The cheerleading was especially pronounced last quarter, as two mega deals helped propel the stock market to new highs: Actavis’ $66 billion acquisition of Allergan, and Halliburton’s $36 billion purchase of Baker Hughes. This euphoria has triggered my contrarian instincts, and it should yours too. “Each of the last six great merger waves on record ended with a precipitous decline in equity prices,” says Matthew Rhodes-Kropf, a professor at Harvard Business School and an expert in the M&A field. To be sure, that doesn’t mean stocks will drop immediately. Rhodes-Kropf told me he can’t predict when the current M&A will end.

Still, the historical parallels are ominous.

Total M&A involving U.S. companies in 2014 was running at a higher pace than every other year since 1998 through 2000, according to Dealogic. That means that current M&A activity exceeds the 2006-2007 merger wave — the sixth of the series of merger waves to which Rhodes-Kropf refers — and is exceeded only by the fifth in that series, which accompanied the Internet bubble. The only good news I can extract from the data is the relatively low number of acquiring companies that are using shares of their stock to pay for acquisitions. This is a revealing statistic because corporate officers historically have shown an uncanny ability to know when their shares are overpriced. If they thought their shares were undervalued, after all, they would pay for acquisitions through borrowing, especially now, with interest rates so low. So it’s a sign that the bull market is getting rather long in the tooth when most acquirers are paying for their shopping sprees with their own stock.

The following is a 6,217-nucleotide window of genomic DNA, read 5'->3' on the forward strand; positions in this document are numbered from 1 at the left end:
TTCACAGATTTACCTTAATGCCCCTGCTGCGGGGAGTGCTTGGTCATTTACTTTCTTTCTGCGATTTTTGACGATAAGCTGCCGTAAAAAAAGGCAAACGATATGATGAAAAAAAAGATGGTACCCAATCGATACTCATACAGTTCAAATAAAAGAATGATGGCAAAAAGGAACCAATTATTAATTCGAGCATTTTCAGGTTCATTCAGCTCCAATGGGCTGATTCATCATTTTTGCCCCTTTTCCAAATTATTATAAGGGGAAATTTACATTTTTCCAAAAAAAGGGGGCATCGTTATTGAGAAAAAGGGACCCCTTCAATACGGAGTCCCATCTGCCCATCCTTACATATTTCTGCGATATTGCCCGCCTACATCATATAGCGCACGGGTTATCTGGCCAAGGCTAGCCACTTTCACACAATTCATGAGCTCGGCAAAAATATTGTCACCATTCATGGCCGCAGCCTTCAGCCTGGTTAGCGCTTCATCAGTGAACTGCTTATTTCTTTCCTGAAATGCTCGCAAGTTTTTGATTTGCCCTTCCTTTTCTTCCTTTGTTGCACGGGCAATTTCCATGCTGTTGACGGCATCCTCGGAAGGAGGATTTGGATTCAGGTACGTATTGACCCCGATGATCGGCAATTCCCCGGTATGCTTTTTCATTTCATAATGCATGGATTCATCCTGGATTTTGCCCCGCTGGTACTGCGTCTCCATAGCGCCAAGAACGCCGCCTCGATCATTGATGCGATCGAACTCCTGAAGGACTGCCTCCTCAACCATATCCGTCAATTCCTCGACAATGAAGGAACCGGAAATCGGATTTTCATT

AOL’s AOL, -1.10% early-2000 decision to acquire Time Warner TWX, -0.53% remains history’s best illustration of this. Though the acquisition was otherwise a disaster, it was a shrewd strategic decision by AOL’s management. After all, they exchanged largely worthless shares of their company for one of the largest companies in the world.

To be sure, the proportion of U.S. M&A deals being paid for with stock has been rising for several years, according to Dealogic.

At 11% in 2014, it was higher than what it was in 2007. Still, as you can see from the accompanying chart, that proportion remains well below the peak levels seen in the late 1990s. It’s damning the market with faint praise to say that the current M&A wave doesn’t suggest the market is as overvalued as it was at the top of the Internet bubble. But this does show that M&A activity is a crude market-timing tool at best. The bottom line, according to Rhodes-Kropf: The recent merger wave is “yet another sign that the stock market is overvalued. But that doesn’t mean the market can’t keep going up for quite some time.”

By Mark Hulbert